Biofuels have been a major part of the supposed energy transition. They have been the subject of much investment, governmental legislation and subsidy, to make them attractive and sometimes to force consumption.

The fundamental problem is that as biofuels work through burning, they produce greenhouse gas emissions now, and do not lower greenhouse gas emissions (even in theory) until the emissions released in their production are recovered through regrowth, and it is generally much quicker to burn material than to grow it back again. They may never reduce emissions if they do not replace other worse sources of emissions and pollution, rather than being used in addition to fossil fuels, or producing no incentive to lower fossil fuel consumption.

That biofuels fulfil either of these conditions is dubious, but they can also produce systemic problems:

  • Biofuels may take a lot of energy and land to produce and transport repeatedly to places of consumption, so their EREI could be extremely low while pollution could be high.
  • Farming, or extracting, these fuels, can: require fertile land and dispossess small holders, forest dwellers, and dependent labour from land (increasing food problems); bring about destruction of old growth forests (increasing CO2 emissions); decrease biodiversity; increase systemic vulnerability to plant disease; and increase price of food by taking land away from food production.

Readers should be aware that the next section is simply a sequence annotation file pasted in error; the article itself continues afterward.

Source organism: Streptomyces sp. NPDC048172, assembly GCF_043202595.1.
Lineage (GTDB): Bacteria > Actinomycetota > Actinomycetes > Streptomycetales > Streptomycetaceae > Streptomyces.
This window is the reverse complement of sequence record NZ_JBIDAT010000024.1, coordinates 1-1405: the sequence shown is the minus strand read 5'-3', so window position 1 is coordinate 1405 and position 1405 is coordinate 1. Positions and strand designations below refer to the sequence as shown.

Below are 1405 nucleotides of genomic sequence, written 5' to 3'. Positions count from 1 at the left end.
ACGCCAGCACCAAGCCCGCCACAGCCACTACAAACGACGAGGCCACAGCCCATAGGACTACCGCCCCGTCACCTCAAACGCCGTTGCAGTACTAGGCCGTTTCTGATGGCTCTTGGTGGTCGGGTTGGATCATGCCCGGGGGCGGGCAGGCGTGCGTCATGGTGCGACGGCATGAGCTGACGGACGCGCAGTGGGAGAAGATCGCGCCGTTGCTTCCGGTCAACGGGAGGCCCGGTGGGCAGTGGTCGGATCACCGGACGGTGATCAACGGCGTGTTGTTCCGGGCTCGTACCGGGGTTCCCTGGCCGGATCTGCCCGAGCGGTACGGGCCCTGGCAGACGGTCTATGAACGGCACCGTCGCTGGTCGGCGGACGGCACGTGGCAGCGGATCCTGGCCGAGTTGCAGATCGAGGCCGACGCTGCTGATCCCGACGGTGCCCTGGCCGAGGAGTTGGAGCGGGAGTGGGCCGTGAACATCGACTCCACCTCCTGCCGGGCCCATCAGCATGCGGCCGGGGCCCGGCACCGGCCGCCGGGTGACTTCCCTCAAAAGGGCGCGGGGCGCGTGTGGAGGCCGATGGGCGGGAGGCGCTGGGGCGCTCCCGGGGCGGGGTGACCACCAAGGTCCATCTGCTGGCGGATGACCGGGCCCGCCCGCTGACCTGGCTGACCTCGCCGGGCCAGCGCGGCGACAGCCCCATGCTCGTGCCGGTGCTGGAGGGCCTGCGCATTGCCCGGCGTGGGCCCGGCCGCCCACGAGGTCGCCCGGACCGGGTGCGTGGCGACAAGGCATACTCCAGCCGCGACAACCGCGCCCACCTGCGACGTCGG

• Using genetically modified algae for biofuels could risk ecological damage, if the algae escape.
  • Using organic waste, usually for the production of biogas, may remove natural fertilisers from the soil, and increase the energy consumed in making replacement chemical fertilisers. It may also lead to the deliberate production of ‘waste’ to fuel the biofuel plant – as with wood chipping.
  • Using plastics as sources of biofuels, is simply using fossil fuels in a rather complex way.
  • Harmful, or dubious biofuels may be used to boost the illusion of a progressing renewable energy transition, and take attention away from more beneficial technology.

All of these factors make the ecological and social situation worse.

To solve the ‘burning problem’ people and organisations have proposed using biofuels with Carbon Capture (BECCS), but this assumes carbon capture is feasible and works, and that we can store or use the extracted gas without risk of releasing it. This seems to be largely an argument from fantasy.

This does not mean that all biofuels are useless in all circumstances. There are small scale exceptions when locally made biofuels can be used locally to add power to villages which are not connected to reliable electricity, or who suffer from a lack of traditional fuels, but even then replanting trees, and regenerative agriculture may be necessary as well.